Welcome to everyone, dear readers. We all know what the digital voltmeter machine is all about. Someone else may have used it. We know about its use but we do not know how it works. So today we’ll know exactly how a digital voltmeter works.
Basic transistor voltmeter configuration:
The following figure shows a Balanced Bridge transistor voltmetar circuit. In this, the internal resistance of the collector of T1 and T2 transistors and the bridge circuits formed by RL1 and RL2 load resistance. The base of T2 is grounded by preventing Rb2. If needed, one more resistance series can be given. On the basis of T1 the input voltage is to be applied by Rb1 which is to be measured.
A variable resistor is connected via R2 to the emitter of T1 and T2. Vee is applied to the emitter through R1 and R2. Vcc is the transistor’s gasping voltage when the input current for the Vee and Vcc flows when no voltage is applied in the input. Now, if the positive voltage is applied on the base of T1, its base current flows. So collector and emitter current increases. Increased voltage drops in R1 decreases the emitter current due to T2. So the bridge becomes unbalanced. The current flows through the PMMC in proportion to the change in the input voltage. Proportional voltage of that current is calibrated in PMMC.
- Less time takes less time to read.
- Power consumption is very low.
- Size is low in size and light.
- Convenient to use in battery operated instruments.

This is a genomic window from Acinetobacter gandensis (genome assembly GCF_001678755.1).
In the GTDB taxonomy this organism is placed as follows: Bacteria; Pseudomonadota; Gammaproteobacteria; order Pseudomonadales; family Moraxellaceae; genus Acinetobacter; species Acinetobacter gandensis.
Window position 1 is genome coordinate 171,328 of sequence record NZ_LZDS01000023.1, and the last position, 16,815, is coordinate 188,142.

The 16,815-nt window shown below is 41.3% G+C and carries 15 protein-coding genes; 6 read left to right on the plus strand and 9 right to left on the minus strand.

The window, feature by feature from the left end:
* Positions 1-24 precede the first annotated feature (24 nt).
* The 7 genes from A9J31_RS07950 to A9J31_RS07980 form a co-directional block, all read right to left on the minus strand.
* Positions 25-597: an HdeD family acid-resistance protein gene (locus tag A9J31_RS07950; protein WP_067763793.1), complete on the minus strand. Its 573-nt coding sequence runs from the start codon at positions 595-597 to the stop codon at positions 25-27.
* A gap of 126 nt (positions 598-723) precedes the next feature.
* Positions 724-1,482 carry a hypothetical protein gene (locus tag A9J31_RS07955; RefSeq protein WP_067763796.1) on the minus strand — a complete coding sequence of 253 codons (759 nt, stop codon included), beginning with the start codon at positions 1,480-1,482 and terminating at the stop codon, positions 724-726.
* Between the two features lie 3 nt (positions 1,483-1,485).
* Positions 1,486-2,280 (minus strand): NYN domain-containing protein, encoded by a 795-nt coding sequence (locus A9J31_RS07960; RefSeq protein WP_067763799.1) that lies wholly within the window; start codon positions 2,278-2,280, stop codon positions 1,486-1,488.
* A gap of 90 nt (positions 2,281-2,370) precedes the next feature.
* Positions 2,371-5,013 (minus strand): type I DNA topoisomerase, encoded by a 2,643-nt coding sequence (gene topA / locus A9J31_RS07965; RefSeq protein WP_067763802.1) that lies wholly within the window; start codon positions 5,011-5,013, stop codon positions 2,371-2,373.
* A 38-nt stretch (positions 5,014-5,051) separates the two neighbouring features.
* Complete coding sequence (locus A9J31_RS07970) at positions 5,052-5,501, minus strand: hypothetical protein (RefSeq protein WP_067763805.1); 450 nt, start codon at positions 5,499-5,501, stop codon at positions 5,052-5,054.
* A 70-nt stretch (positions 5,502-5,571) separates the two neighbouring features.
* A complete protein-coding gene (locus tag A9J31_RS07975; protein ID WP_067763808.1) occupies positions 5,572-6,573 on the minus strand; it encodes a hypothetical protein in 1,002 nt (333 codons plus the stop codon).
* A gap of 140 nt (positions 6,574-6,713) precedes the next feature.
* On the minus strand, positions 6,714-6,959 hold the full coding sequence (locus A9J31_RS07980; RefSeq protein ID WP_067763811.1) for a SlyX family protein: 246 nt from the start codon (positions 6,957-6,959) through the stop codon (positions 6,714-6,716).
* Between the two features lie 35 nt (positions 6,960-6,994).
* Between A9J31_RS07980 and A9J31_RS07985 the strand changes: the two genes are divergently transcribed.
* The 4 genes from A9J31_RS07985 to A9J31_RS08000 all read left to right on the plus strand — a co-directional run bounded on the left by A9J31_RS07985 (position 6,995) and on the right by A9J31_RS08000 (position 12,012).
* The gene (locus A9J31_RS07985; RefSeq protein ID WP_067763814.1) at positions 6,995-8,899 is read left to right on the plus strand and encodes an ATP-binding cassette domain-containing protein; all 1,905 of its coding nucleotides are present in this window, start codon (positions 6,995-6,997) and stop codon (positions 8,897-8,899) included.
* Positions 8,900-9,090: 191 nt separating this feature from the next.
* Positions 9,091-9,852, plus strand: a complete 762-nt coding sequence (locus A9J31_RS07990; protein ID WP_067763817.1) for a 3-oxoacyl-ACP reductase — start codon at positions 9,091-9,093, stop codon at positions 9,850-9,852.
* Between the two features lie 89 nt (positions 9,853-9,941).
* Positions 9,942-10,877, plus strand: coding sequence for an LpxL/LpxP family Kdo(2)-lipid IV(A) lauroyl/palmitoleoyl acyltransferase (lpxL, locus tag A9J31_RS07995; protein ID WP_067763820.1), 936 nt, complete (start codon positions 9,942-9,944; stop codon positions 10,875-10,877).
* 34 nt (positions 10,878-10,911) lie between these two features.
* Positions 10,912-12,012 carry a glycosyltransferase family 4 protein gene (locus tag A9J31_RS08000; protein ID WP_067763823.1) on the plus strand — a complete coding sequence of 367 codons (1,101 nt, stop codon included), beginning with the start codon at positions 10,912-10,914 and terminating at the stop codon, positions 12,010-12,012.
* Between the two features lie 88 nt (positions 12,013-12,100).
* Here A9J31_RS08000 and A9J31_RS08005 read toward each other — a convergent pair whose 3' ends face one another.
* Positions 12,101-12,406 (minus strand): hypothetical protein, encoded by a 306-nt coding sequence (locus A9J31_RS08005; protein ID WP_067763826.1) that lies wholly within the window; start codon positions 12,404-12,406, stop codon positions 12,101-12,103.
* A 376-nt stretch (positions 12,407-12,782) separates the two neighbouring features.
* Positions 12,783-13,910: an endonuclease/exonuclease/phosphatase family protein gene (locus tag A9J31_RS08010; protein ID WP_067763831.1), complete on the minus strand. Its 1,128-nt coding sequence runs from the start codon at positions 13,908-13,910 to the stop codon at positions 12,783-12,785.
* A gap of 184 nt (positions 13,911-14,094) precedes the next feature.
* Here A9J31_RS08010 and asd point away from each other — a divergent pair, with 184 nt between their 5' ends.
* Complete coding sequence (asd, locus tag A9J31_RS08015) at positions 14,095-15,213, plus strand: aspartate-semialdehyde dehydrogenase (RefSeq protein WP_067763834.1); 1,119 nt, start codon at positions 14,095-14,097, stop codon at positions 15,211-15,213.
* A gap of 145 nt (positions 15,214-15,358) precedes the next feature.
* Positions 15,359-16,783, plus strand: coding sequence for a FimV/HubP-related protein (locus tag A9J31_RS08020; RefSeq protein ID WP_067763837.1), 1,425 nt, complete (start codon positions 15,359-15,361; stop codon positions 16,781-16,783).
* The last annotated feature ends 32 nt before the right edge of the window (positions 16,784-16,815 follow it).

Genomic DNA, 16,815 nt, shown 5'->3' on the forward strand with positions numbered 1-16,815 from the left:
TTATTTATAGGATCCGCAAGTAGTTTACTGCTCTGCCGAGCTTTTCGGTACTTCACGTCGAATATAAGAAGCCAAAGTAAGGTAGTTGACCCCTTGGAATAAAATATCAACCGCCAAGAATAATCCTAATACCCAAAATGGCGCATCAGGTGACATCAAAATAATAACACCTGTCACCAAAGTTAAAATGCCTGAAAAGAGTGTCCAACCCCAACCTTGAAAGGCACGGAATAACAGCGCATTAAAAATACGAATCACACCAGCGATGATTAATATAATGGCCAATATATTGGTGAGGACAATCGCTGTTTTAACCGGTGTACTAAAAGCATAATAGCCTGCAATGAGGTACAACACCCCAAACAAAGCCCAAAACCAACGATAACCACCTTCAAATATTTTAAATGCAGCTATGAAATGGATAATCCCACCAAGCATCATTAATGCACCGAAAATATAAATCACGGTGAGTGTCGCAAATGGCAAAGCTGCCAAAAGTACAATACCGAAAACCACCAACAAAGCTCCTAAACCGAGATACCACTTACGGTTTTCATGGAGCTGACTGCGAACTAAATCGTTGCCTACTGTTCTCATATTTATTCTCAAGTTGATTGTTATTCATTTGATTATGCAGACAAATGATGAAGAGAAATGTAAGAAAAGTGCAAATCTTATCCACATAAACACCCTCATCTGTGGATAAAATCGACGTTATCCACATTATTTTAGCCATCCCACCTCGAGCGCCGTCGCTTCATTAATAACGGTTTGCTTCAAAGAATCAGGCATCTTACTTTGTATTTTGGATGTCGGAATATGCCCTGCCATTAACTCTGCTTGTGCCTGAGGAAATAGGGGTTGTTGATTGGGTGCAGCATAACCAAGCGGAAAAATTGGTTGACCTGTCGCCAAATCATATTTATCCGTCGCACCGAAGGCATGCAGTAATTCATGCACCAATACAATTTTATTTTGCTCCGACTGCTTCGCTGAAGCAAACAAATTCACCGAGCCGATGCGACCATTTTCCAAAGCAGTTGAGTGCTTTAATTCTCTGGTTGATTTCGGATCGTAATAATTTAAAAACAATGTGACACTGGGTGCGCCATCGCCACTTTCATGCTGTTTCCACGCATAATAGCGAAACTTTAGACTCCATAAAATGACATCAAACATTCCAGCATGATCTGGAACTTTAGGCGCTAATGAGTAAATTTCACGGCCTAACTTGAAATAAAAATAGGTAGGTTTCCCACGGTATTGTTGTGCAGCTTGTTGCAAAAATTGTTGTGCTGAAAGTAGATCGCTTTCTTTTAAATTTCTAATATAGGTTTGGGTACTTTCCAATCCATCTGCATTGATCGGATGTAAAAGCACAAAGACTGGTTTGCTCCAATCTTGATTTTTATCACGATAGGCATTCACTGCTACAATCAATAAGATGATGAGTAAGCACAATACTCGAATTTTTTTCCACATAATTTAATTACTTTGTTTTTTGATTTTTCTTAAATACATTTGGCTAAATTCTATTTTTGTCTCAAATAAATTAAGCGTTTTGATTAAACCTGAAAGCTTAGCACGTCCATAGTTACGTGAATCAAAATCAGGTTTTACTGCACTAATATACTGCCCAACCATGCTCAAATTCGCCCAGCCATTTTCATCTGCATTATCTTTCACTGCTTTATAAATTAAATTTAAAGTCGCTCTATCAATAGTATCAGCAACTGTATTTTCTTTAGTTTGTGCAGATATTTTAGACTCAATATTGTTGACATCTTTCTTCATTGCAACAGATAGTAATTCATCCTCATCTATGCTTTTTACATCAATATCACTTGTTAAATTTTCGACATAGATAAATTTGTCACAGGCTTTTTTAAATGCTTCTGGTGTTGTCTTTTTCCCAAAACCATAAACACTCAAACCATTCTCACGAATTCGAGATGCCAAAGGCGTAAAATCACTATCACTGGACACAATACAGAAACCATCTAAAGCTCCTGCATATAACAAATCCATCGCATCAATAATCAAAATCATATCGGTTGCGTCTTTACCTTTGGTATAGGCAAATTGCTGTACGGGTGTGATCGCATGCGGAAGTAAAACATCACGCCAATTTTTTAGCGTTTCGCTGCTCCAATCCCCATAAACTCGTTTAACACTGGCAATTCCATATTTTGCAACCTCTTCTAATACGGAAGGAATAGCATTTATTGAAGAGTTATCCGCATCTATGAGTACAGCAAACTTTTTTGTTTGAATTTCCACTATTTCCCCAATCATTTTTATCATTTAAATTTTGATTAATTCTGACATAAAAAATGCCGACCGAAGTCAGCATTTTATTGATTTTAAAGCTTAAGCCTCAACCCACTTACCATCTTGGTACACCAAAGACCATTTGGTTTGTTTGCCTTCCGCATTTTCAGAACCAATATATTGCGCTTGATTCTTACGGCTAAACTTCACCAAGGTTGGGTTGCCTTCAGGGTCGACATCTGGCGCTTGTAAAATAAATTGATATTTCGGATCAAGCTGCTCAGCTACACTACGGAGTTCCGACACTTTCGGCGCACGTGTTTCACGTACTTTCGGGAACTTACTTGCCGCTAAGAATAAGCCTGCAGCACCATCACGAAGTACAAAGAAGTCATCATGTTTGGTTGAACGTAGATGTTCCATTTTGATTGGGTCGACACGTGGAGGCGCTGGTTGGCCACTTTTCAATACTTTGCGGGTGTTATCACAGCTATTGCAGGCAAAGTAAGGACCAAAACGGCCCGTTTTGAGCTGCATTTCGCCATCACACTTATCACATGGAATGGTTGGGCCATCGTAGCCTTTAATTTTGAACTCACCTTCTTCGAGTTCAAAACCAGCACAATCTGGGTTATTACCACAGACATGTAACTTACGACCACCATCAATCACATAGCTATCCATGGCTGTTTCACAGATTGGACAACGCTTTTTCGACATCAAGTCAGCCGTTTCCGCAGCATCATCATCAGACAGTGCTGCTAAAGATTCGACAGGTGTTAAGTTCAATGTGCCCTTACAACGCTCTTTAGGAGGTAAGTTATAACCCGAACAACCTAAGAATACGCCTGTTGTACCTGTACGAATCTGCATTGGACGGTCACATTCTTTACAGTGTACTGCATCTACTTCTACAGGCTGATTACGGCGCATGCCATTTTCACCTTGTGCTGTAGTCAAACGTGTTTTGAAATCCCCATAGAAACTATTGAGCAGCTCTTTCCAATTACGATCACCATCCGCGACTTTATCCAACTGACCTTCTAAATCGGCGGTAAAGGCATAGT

- The structure is very strong.
- Relatively stable.
- Input impedance less than other electronic voltmers.
- High voltage can not be used.
- The DC as input of tvm is to be applied. So if the AC measurement is required, then use the Rectifier Circuit.
- Where the temperature changes too much, the error of the reader changes to the transistor’s characteristic.
Types of digital voltmeter
- Ramp type Digital Voltmeter.
- Integrating Digital Voltmeter.
- Continues balance Digital Voltmeter.
- Approximation Digital Voltmeter.
Ramp Type Digital voltmeter:
Ramp type Digital voltmeter measures the time required to increase the linear ramp voltage “0” to the input level or to decrease the level level input voltage to “0”. The time is calculated through an electronic time counter. The counting counters are displayed on electronic inducting tubes or display systems.
At the starting bicycle, the ramp generator uses the ramp voltage between the operators. Ramp voltage can be both positive or negative types. This ramp voltage measurement is consistently compared to the input voltage with the input compatator. Initially, the ramp voltage is equal to the input voltage. As a result, a pulse in the output of the comparteter is created which will open the gate circuit. When using negative ramp voltage, it decreases until it is zero and Ground
Compartor starts the gate circuit. At this time, the Oscillator passes through the gate by creating Clock Pulse and handles several decode counters. Decimal numbers are displayed on indicator tunes or display systems. The samplerate material is determined by measuring the bicycle which is applied to the Ramp generator and the Ramp voltage is made. At the end of the measurement, the ramp generator again produces a reset pulse and the decidged counting unit is taken down to the low state and the display system is off.